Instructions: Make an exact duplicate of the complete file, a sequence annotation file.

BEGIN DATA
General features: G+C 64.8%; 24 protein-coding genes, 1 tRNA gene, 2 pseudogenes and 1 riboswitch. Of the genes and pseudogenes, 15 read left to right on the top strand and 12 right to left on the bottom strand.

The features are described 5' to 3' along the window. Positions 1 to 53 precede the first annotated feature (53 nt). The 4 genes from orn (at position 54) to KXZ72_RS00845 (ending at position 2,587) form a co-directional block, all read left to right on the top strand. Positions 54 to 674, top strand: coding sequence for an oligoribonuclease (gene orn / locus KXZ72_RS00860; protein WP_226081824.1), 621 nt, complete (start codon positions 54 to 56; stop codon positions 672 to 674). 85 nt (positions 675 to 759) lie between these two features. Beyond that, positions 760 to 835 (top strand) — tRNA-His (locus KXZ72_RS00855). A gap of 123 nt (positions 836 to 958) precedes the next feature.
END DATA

General features: G+C 64.8%; 24 protein-coding genes, 1 tRNA gene, 2 pseudogenes and 1 riboswitch. Of the genes and pseudogenes, 15 read left to right on the top strand and 12 right to left on the bottom strand.

The features are described 5' to 3' along the window. Positions 1 to 53 precede the first annotated feature (53 nt). The 4 genes from orn (at position 54) to KXZ72_RS00845 (ending at position 2,587) form a co-directional block, all read left to right on the top strand. Positions 54 to 674, top strand: coding sequence for an oligoribonuclease (gene orn / locus KXZ72_RS00860; protein WP_226081824.1), 621 nt, complete (start codon positions 54 to 56; stop codon positions 672 to 674). 85 nt (positions 675 to 759) lie between these two features. Beyond that, positions 760 to 835 (top strand) — tRNA-His (locus KXZ72_RS00855). A gap of 123 nt (positions 836 to 958) precedes the next feature.